Just about anyone interested in mathematics has studied a little probability and probably done some easy analysis of basic card games and dice games. Completely off topic for a second, am I the only one who has noticed that basic probability homework exercises are the only situation, aside from funerals, that anyone will ever use the word “urn?” For whatever reason, probabilists love that word. Anyway, in any real card game, the computations tend to get complicated rather quickly, and most people get turned off from the discussion. With some ingenuity, however, one can answer some pretty cool (but initially difficult seeming) questions without having to go through a lot of tedious computations.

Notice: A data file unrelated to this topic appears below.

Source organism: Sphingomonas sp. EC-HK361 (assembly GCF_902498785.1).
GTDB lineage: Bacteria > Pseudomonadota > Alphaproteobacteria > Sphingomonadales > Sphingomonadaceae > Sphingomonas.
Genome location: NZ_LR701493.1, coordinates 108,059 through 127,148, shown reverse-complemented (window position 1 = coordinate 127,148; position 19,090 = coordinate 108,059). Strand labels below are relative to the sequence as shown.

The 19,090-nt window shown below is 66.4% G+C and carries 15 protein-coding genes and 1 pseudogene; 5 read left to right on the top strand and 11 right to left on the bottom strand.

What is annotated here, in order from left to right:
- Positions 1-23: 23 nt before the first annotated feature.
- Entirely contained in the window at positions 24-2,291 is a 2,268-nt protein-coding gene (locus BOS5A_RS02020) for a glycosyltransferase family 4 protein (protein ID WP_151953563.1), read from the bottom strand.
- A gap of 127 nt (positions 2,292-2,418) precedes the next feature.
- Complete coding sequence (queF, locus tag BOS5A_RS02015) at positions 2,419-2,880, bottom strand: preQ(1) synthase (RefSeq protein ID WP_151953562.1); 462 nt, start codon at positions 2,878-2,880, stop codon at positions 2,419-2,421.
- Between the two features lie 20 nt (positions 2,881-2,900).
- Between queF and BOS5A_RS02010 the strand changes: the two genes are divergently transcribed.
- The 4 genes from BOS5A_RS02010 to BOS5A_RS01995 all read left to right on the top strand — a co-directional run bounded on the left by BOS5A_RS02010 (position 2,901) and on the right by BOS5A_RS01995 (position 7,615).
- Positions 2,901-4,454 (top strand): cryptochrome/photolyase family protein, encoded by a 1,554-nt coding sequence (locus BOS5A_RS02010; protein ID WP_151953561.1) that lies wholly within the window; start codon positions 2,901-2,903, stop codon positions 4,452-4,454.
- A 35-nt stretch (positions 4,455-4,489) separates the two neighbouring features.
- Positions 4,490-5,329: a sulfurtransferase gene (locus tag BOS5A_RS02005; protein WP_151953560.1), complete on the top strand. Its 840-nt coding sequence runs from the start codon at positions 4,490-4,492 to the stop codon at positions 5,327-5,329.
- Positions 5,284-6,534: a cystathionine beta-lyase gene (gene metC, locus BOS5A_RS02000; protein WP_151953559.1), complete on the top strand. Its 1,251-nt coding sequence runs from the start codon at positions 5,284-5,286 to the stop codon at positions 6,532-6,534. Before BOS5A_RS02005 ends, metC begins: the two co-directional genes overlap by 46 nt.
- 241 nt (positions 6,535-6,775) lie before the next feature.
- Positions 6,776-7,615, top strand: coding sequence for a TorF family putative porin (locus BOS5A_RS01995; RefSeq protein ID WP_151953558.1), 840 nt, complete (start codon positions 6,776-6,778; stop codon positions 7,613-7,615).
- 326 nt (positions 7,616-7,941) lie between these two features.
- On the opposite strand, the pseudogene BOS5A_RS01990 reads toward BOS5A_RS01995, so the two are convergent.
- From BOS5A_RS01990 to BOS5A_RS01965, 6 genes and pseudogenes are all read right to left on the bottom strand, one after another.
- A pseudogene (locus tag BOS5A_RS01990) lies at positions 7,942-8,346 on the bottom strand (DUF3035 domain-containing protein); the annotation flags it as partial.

Take as an example card shuffling. In the face of expert card-counters, the natural question for the dealer is how many times he or she has to shuffle the deck before it’s well-mixed. In the case when the dealer is also playing the game — and is a card-counter at the level of a member of the MIT black jack team, say — he or she could drastically improve their odds by using a shuffling method which seems to shuffle the deck well, but actually is very poor at doing so. Anyway, at this point the question is slightly ill-posed, as we have no obvious way to interpret the word *mixed*, let alone *well*. In fact, coming up with a mathematical model of what shuffling means is already fairly difficult. What I’m hoping to do is give a framework which makes the problem more tractable.